Is this the first round? When was the last round? Is the money still in the ‘system’? Ask to see the previous rounds pitch decks and ask if the targets were met. Listen carefully for excuses for not meeting targets. Was it always someone/thing else’s fault? If a company is constantly raising cash but showing little user or customer growth, do yourself a favour and buy a truckload of delicious Lewis Road Creamery artisan ice cream instead with your cash. Though you may equally regret the long-term outcome, you’ll get more noticeable growth and you’ll love every interaction with your investment along the way. Except perhaps the growth.
Rule 3. Understand the market
How big is the market? What validation has the company done to find out? Does the company have a plan? Is the timing right to address this market? Listen carefully for specific answers and good market validation analyses.
If the founder talks about the ‘global market’ when they’re barely large enough to sell and manage half a dozen local customers, start the timer. If they talk big numbers but have little validation documents, ask them why. Validation can be hard to do in some circumstances but it must be done. Otherwise validation will be done the hard way – with investors cash burn and no customer sales cashflow. I learned this the hard way when I co-founded a non-alcoholic liquor company well before there was much market interest in such a product. I had mistaken my personal friends and acquaintances bubble (made up of lots of bartenders) for customer demand.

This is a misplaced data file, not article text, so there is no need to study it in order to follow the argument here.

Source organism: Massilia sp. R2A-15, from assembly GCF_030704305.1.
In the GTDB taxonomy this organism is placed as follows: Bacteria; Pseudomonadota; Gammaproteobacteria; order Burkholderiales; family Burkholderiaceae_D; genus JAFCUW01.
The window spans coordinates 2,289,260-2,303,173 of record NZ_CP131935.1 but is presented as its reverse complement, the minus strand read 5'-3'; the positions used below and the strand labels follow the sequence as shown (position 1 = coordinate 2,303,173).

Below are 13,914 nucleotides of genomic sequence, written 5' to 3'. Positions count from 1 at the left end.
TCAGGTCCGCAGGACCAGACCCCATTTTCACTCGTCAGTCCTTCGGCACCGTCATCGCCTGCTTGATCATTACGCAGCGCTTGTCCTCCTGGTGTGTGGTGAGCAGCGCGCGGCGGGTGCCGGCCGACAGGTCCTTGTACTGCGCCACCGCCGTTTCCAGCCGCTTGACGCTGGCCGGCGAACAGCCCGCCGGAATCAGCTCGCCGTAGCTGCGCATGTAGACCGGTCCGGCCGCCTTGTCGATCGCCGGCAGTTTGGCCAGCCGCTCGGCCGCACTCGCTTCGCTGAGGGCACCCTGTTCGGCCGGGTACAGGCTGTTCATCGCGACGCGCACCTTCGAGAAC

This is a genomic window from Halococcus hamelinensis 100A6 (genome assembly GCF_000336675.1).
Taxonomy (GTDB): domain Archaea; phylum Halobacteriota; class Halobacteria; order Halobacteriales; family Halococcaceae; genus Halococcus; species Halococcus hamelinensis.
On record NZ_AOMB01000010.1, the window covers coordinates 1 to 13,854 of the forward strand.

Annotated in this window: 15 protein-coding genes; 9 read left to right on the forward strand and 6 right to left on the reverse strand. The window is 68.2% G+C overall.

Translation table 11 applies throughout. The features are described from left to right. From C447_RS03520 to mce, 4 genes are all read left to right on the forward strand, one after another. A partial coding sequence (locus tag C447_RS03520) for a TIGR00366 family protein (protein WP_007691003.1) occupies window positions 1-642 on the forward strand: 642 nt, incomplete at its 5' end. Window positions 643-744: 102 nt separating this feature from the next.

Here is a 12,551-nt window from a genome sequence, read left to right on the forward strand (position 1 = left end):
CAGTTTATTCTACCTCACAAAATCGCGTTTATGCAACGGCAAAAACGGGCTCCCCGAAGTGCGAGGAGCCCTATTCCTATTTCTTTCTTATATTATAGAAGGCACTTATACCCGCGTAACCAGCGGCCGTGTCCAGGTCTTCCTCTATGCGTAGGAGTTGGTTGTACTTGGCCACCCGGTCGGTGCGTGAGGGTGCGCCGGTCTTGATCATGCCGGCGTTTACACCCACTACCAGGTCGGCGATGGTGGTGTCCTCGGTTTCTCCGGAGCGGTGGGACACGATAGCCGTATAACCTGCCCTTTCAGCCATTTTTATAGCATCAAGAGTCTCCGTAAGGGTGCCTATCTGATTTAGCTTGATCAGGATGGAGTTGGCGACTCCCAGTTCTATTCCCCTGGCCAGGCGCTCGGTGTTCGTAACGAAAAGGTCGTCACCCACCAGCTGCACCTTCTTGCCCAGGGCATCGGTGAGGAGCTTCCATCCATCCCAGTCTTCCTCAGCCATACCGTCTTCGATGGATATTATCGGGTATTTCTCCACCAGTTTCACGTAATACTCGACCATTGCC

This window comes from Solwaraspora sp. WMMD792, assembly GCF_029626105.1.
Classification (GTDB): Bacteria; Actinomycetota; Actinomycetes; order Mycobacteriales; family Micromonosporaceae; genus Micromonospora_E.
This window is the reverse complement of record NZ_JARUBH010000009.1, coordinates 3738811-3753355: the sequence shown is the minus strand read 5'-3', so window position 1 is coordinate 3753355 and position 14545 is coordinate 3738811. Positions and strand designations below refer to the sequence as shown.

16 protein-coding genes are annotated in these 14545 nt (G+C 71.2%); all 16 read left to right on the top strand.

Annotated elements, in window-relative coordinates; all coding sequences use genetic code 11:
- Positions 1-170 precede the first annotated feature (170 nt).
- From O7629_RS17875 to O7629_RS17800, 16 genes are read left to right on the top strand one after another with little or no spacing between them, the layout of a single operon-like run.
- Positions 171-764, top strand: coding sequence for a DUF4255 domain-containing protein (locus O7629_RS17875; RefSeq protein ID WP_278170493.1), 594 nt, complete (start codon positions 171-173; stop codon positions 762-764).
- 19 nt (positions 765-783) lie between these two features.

Rule 4. Understand why customers are buying
Who is the target customer and why? How well does the company know it’s target customer? How many customer segments exist that would rate the problem solved by the company a top 3 ‘must solve’ problem? Can they prove it? Does the company understand the customers buying cycle?
Listen carefully for companies that have little or no expertise in their target customer field and have done little customer empathy research. Don’t even go near a company that says ‘we sell to everyone’. Use the cash to buy someone you love a gift from The Good Registry instead. Because no customer likes buying products they don’t need and no one likes getting gifts they don’t want.
Rule 5. Understand the founders and management team